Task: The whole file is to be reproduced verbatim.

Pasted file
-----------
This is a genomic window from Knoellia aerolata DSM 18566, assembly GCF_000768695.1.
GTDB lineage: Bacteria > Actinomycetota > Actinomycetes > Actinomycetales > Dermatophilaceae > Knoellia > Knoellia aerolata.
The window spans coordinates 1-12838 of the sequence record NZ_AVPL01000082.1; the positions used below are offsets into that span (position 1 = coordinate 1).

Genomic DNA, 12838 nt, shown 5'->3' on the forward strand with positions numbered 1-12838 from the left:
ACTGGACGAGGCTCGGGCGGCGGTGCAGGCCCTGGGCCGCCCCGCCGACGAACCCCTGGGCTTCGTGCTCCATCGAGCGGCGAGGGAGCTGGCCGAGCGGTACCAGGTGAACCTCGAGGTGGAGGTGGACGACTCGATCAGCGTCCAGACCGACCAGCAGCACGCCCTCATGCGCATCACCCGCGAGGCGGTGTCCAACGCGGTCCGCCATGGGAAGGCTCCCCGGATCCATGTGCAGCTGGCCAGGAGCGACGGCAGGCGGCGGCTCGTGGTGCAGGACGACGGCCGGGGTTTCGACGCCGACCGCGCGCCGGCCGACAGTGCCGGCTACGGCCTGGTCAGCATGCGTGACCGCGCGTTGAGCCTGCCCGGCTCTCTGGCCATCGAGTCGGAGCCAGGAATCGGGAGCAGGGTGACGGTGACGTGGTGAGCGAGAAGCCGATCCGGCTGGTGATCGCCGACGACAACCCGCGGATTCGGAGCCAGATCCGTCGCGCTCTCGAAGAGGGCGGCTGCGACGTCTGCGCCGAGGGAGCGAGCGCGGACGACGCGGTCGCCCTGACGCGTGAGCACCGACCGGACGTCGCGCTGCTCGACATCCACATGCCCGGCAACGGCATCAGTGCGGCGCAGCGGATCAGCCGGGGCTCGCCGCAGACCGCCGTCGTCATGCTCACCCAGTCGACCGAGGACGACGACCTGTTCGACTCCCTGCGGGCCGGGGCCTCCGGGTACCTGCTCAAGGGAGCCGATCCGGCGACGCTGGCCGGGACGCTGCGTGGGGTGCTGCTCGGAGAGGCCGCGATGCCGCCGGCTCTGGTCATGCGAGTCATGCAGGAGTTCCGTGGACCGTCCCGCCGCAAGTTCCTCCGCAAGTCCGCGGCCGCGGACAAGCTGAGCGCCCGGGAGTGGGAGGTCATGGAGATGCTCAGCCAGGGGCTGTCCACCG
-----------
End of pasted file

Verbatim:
This is a genomic window from Knoellia aerolata DSM 18566, assembly GCF_000768695.1.
GTDB lineage: Bacteria > Actinomycetota > Actinomycetes > Actinomycetales > Dermatophilaceae > Knoellia > Knoellia aerolata.
The window spans coordinates 1-12838 of the sequence record NZ_AVPL01000082.1; the positions used below are offsets into that span (position 1 = coordinate 1).

Genomic DNA, 12838 nt, shown 5'->3' on the forward strand with positions numbered 1-12838 from the left:
ACTGGACGAGGCTCGGGCGGCGGTGCAGGCCCTGGGCCGCCCCGCCGACGAACCCCTGGGCTTCGTGCTCCATCGAGCGGCGAGGGAGCTGGCCGAGCGGTACCAGGTGAACCTCGAGGTGGAGGTGGACGACTCGATCAGCGTCCAGACCGACCAGCAGCACGCCCTCATGCGCATCACCCGCGAGGCGGTGTCCAACGCGGTCCGCCATGGGAAGGCTCCCCGGATCCATGTGCAGCTGGCCAGGAGCGACGGCAGGCGGCGGCTCGTGGTGCAGGACGACGGCCGGGGTTTCGACGCCGACCGCGCGCCGGCCGACAGTGCCGGCTACGGCCTGGTCAGCATGCGTGACCGCGCGTTGAGCCTGCCCGGCTCTCTGGCCATCGAGTCGGAGCCAGGAATCGGGAGCAGGGTGACGGTGACGTGGTGAGCGAGAAGCCGATCCGGCTGGTGATCGCCGACGACAACCCGCGGATTCGGAGCCAGATCCGTCGCGCTCTCGAAGAGGGCGGCTGCGACGTCTGCGCCGAGGGAGCGAGCGCGGACGACGCGGTCGCCCTGACGCGTGAGCACCGACCGGACGTCGCGCTGCTCGACATCCACATGCCCGGCAACGGCATCAGTGCGGCGCAGCGGATCAGCCGGGGCTCGCCGCAGACCGCCGTCGTCATGCTCACCCAGTCGACCGAGGACGACGACCTGTTCGACTCCCTGCGGGCCGGGGCCTCCGGGTACCTGCTCAAGGGAGCCGATCCGGCGACGCTGGCCGGGACGCTGCGTGGGGTGCTGCTCGGAGAGGCCGCGATGCCGCCGGCTCTGGTCATGCGAGTCATGCAGGAGTTCCGTGGACCGTCCCGCCGCAAGTTCCTCCGCAAGTCCGCGGCCGCGGACAAGCTGAGCGCCCGGGAGTGGGAGGTCATGGAGATGCTCAGCCAGGGGCTGTCCACCG